Photo by Tim Walker
Lee Carrier is a native Texan. She received a B.A. from the University of Houston in 2006 and an M.ED. in 2007, also from UH. Carrier taught art education to high school students for 10 years prior to transitioning into her current role as the K-12 Curriculum Coordinator of Visual Art for Cypress-Fairbanks ISD in 2016. Carrier also taught a semester at Texas Southern University. While pursuing her undergraduate degree, she studied the work of Frida Kahlo, which inspired her to paint self-portraits that told truths of her fears and insecurities. While getting her Master of Education Degree at the University Houston, opportunities to publicly display her art surfaced, and as a result, she was influenced to create art for communal spaces individually and with the high school students, she taught. Carrier is currently pursuing an Executive Doctor of Education Degree in K-12 Leadership and Policy Studies at UH and her topic of research interest is to conduct a mixed-methods study on how fine arts programs impact the social-emotional and academic development of students in public schools.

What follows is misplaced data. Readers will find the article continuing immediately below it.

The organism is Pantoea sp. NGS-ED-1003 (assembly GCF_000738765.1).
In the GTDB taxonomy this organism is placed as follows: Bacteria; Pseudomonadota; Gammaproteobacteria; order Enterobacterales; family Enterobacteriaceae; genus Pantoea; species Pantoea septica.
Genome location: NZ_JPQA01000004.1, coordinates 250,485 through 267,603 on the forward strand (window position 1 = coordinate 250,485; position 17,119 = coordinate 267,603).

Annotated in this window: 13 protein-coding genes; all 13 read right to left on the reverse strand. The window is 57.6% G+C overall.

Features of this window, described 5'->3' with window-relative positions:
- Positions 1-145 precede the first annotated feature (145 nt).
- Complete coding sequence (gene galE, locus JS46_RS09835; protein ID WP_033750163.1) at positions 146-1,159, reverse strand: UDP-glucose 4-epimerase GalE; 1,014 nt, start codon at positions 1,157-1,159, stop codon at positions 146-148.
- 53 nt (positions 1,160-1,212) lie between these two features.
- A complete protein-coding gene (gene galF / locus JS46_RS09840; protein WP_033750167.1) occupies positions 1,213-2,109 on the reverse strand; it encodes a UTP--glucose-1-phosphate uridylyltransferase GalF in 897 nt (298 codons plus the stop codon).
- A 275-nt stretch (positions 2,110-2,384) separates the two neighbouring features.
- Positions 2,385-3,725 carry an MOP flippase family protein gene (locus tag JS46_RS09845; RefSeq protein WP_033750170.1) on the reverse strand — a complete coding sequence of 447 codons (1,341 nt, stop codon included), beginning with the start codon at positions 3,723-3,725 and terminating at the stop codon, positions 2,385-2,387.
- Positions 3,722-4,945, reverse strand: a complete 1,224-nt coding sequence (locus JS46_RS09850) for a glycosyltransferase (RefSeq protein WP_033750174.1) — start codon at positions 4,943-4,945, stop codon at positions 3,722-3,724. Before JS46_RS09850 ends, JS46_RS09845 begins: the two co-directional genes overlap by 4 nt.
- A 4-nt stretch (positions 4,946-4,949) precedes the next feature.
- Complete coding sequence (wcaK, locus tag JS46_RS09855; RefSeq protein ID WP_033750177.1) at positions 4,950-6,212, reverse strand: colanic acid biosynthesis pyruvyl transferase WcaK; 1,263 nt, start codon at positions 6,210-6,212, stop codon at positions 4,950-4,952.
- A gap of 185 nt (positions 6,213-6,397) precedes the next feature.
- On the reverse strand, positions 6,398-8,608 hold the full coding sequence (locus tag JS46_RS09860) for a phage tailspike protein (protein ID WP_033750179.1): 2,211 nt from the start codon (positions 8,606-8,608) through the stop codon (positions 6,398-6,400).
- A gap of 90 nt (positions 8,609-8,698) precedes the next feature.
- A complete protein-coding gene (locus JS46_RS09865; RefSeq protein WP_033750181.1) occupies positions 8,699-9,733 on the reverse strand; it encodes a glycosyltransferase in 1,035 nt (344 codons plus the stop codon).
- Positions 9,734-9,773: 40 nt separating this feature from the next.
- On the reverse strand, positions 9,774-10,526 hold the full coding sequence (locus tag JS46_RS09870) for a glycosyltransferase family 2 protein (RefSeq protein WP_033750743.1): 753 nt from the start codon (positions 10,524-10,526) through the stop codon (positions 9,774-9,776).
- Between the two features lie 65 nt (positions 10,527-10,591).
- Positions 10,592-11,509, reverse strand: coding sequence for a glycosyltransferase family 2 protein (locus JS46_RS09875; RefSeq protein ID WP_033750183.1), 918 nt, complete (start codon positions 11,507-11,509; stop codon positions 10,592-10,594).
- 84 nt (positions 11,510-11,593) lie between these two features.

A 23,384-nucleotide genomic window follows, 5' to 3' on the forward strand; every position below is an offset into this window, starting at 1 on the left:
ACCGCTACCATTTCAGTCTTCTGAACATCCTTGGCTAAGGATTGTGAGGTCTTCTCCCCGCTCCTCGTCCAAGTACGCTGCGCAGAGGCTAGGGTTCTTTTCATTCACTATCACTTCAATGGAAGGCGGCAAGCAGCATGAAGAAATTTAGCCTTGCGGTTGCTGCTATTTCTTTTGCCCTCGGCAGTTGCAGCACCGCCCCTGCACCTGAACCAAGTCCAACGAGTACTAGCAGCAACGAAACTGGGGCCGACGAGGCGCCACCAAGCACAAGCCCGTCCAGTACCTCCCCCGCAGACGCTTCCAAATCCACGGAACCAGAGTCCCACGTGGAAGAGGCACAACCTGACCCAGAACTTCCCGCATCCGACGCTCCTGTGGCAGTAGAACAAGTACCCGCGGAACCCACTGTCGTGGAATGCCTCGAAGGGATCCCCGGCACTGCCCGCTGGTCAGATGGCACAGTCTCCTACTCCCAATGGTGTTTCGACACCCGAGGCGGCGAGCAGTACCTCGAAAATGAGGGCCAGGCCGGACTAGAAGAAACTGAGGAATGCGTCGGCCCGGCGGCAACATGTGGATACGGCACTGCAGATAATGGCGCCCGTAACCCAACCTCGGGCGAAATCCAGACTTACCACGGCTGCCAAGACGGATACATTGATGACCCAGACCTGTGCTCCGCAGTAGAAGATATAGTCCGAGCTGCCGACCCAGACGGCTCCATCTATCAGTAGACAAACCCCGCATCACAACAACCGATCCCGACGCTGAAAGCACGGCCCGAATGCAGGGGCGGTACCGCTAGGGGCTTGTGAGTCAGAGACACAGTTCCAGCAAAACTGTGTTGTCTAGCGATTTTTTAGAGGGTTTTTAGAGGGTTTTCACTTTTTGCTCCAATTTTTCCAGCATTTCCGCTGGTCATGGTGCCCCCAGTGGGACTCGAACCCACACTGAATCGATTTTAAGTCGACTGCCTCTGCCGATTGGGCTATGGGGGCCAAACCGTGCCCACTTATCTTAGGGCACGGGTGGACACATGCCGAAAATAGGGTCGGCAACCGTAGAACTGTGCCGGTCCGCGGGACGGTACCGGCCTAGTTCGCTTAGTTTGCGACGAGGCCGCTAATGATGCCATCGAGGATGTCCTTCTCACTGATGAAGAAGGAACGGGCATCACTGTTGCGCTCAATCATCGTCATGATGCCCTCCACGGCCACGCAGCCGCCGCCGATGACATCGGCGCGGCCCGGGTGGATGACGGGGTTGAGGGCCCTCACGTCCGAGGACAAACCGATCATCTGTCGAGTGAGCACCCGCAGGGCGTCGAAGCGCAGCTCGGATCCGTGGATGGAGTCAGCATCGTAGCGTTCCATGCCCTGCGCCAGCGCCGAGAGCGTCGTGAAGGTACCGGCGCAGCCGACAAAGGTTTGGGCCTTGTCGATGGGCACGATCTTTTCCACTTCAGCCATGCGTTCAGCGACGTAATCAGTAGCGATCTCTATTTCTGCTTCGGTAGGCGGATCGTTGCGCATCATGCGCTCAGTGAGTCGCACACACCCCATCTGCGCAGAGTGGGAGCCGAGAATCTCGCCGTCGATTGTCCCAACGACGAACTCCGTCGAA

Carrier has shown work at the Gremillion and Co. Fine Art, Inc., the Community Artists’ Collective, where she first exhibited in 2006, Lawndale Art Center, War’hous Visual Studios, East End Studio Gallery, the Art Institute of Houston, Hardy and Nance Street Studios, Project Row House, the MFAH Glassell School of Art, and the University Museum at Texas Southern University. From 2006-2016 Carrier created chalk art murals as a fundraiser for the Center for Hearing and Speech at the Houston Via Colori Street Painting Festival. She had two solo shows, in April 2015 at Esperson Gallery and in February 2016 at the Houston Museum of African American Culture.
My current work consists of the theme, Tribes and Tribulations which is the result of researching tribal women throughout the globe. To serve as symbols of “tribulations” that women of color face throughout their life, I recreated and reimaged concepts of womanhood, beauty, and strength to assemble a “modern tribe” of liberated women. After sketching female imagery on brown paper bags, I enhance each portrait to showcase the beauty and uniqueness of global femininity united. Using mixed media that includes rust, ink, acrylic, gold leaf, found paper, and wood, my blended work represents the resilience and diversity found amongst the descendants of indigenous women across the seven continents. Many will find similarities in physical appearance and culture. It is the connectedness the I find most appealing when I am in the process of creating. I hope to influence others to appreciate women of color in the workplace, in schools, and in public spaces in addition to cultivating unity.